Acute food insecurity is stable but production is likely to be affected by the late start of the season, flooding, and dry spells
The food security situation is stable across the country, including traditionally cereal deficit areas in the south and western parts of the country. Minimal (IPC Phase 1) acute food insecurity outcomes are projected from January through June since most households are still consuming cereals from the previous season, while some are supplementing this food with market purchases or in-kind payment for casual labor activities.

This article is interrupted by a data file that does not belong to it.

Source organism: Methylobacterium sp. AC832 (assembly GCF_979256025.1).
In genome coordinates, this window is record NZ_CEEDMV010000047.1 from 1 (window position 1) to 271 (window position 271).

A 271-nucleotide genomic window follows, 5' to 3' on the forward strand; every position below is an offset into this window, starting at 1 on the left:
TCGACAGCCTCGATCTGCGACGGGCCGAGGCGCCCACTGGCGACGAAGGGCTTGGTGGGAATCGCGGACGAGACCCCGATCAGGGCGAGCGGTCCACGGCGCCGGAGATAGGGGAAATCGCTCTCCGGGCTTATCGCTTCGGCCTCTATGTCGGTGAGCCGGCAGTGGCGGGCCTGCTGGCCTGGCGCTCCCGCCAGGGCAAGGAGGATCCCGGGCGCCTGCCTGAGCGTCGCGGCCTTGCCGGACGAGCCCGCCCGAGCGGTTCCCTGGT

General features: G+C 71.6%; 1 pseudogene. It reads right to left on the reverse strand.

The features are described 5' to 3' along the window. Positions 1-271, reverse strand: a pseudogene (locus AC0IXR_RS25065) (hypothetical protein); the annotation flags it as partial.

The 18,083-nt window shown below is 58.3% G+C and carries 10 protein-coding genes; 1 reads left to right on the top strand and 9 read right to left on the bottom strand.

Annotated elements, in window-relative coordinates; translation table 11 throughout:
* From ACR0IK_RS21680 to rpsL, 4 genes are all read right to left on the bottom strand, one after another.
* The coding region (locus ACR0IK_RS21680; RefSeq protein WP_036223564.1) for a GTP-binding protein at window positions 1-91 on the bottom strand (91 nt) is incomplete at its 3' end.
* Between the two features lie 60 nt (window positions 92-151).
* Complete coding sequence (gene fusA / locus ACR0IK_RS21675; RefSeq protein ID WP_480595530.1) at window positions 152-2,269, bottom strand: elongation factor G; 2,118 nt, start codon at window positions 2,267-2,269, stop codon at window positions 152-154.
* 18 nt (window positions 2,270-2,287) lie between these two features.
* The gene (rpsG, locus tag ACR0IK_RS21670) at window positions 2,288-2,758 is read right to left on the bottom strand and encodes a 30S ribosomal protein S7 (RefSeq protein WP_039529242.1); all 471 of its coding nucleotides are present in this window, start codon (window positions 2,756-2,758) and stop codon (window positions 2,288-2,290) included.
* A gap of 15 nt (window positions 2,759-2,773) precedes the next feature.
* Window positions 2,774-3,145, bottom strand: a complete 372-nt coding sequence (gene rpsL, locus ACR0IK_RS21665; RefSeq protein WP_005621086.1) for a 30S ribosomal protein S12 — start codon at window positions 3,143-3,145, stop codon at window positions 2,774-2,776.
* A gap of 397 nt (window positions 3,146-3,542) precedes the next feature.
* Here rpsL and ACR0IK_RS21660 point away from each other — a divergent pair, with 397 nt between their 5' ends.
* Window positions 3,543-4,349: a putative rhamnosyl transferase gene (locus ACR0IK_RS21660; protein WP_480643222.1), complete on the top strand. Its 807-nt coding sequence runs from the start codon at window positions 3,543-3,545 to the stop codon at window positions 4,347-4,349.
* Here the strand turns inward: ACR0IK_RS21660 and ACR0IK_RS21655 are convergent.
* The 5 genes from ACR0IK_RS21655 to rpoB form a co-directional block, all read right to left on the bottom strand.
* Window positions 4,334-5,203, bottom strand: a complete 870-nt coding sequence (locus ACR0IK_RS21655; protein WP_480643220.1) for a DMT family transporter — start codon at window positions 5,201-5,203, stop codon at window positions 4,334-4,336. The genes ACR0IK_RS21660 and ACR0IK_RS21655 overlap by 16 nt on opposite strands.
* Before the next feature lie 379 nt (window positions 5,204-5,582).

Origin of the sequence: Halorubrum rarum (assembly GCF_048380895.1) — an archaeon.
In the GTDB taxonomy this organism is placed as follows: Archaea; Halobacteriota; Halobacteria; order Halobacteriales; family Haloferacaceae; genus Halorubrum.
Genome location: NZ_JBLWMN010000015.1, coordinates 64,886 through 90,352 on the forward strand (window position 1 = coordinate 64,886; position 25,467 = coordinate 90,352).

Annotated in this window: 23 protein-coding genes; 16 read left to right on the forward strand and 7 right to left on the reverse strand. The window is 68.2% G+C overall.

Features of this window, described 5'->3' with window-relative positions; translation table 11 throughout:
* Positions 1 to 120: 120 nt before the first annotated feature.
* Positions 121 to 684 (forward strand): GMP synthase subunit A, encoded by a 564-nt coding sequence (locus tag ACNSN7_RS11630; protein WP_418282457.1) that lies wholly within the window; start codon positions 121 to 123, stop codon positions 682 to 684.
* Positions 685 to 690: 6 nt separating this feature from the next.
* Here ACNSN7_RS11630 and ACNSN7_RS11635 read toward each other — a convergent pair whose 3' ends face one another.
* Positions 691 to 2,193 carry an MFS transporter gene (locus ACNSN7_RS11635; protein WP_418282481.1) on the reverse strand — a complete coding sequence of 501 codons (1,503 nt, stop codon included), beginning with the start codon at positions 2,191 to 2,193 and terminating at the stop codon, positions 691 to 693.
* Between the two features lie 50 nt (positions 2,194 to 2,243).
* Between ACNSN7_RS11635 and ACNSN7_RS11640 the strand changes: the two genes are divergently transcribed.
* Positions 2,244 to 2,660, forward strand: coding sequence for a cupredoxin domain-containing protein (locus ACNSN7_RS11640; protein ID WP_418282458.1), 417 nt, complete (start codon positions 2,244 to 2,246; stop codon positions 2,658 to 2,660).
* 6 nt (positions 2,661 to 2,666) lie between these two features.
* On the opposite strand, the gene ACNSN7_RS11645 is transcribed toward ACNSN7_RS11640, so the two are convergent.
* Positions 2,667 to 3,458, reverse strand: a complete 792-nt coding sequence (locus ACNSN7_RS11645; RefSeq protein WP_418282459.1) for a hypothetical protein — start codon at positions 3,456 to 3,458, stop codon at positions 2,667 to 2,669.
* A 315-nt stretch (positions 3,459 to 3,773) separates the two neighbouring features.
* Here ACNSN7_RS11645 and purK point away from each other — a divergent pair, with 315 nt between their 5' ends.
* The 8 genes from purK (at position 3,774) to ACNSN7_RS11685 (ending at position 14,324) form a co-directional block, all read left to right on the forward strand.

Average national maize grain prices are 23 percent below last year’s levels and projected to be stable when compared to the two-year average. This is a result of lower market demand for staple food since most households are still consuming staple food from the previous harvest.
The season started nearly three weeks late, and this was followed by abnormal dryness in the northern parts of the country. By December, heavy rainfall in the north resulted in localized flooding, damaging crops, and food stocks for some households. According to UN estimates, about 500 of the 1,200 households impacted by the flooding are in urgent need of assistance.